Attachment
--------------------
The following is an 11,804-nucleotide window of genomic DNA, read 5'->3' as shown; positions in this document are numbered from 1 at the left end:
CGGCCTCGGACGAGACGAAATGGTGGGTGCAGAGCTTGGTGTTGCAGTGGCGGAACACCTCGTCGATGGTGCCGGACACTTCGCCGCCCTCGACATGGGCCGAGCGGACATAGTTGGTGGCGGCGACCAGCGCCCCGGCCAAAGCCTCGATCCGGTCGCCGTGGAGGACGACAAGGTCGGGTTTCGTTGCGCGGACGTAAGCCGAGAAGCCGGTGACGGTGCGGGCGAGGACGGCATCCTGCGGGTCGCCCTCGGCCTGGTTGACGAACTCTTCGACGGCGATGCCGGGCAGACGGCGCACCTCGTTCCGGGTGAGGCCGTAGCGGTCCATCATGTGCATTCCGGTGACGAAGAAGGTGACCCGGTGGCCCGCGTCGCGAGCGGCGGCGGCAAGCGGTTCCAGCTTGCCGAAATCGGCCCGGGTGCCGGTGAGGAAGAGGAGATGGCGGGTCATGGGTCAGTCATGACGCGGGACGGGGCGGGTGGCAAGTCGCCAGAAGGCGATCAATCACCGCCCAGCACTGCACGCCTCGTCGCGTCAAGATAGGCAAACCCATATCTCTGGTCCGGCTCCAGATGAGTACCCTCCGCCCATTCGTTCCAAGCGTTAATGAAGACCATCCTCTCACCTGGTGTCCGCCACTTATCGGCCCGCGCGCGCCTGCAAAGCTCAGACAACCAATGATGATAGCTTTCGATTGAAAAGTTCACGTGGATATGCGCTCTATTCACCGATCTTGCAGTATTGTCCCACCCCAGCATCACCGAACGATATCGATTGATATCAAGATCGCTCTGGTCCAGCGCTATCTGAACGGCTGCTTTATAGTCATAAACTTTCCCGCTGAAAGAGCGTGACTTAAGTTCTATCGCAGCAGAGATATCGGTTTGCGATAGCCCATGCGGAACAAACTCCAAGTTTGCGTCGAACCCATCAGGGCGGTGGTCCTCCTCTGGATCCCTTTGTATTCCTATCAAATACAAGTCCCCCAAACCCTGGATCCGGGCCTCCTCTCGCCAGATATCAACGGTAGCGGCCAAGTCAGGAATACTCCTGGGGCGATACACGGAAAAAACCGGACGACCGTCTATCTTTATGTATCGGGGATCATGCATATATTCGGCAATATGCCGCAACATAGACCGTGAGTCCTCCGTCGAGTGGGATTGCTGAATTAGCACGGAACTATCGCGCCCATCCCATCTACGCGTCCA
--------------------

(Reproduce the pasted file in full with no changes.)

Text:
The following is an 11,804-nucleotide window of genomic DNA, read 5'->3' as shown; positions in this document are numbered from 1 at the left end:
CGGCCTCGGACGAGACGAAATGGTGGGTGCAGAGCTTGGTGTTGCAGTGGCGGAACACCTCGTCGATGGTGCCGGACACTTCGCCGCCCTCGACATGGGCCGAGCGGACATAGTTGGTGGCGGCGACCAGCGCCCCGGCCAAAGCCTCGATCCGGTCGCCGTGGAGGACGACAAGGTCGGGTTTCGTTGCGCGGACGTAAGCCGAGAAGCCGGTGACGGTGCGGGCGAGGACGGCATCCTGCGGGTCGCCCTCGGCCTGGTTGACGAACTCTTCGACGGCGATGCCGGGCAGACGGCGCACCTCGTTCCGGGTGAGGCCGTAGCGGTCCATCATGTGCATTCCGGTGACGAAGAAGGTGACCCGGTGGCCCGCGTCGCGAGCGGCGGCGGCAAGCGGTTCCAGCTTGCCGAAATCGGCCCGGGTGCCGGTGAGGAAGAGGAGATGGCGGGTCATGGGTCAGTCATGACGCGGGACGGGGCGGGTGGCAAGTCGCCAGAAGGCGATCAATCACCGCCCAGCACTGCACGCCTCGTCGCGTCAAGATAGGCAAACCCATATCTCTGGTCCGGCTCCAGATGAGTACCCTCCGCCCATTCGTTCCAAGCGTTAATGAAGACCATCCTCTCACCTGGTGTCCGCCACTTATCGGCCCGCGCGCGCCTGCAAAGCTCAGACAACCAATGATGATAGCTTTCGATTGAAAAGTTCACGTGGATATGCGCTCTATTCACCGATCTTGCAGTATTGTCCCACCCCAGCATCACCGAACGATATCGATTGATATCAAGATCGCTCTGGTCCAGCGCTATCTGAACGGCTGCTTTATAGTCATAAACTTTCCCGCTGAAAGAGCGTGACTTAAGTTCTATCGCAGCAGAGATATCGGTTTGCGATAGCCCATGCGGAACAAACTCCAAGTTTGCGTCGAACCCATCAGGGCGGTGGTCCTCCTCTGGATCCCTTTGTATTCCTATCAAATACAAGTCCCCCAAACCCTGGATCCGGGCCTCCTCTCGCCAGATATCAACGGTAGCGGCCAAGTCAGGAATACTCCTGGGGCGATACACGGAAAAAACCGGACGACCGTCTATCTTTATGTATCGGGGATCATGCATATATTCGGCAATATGCCGCAACATAGACCGTGAGTCCTCCGTCGAGTGGGATTGCTGAATTAGCACGGAACTATCGCGCCCATCCCATCTACGCGTCCA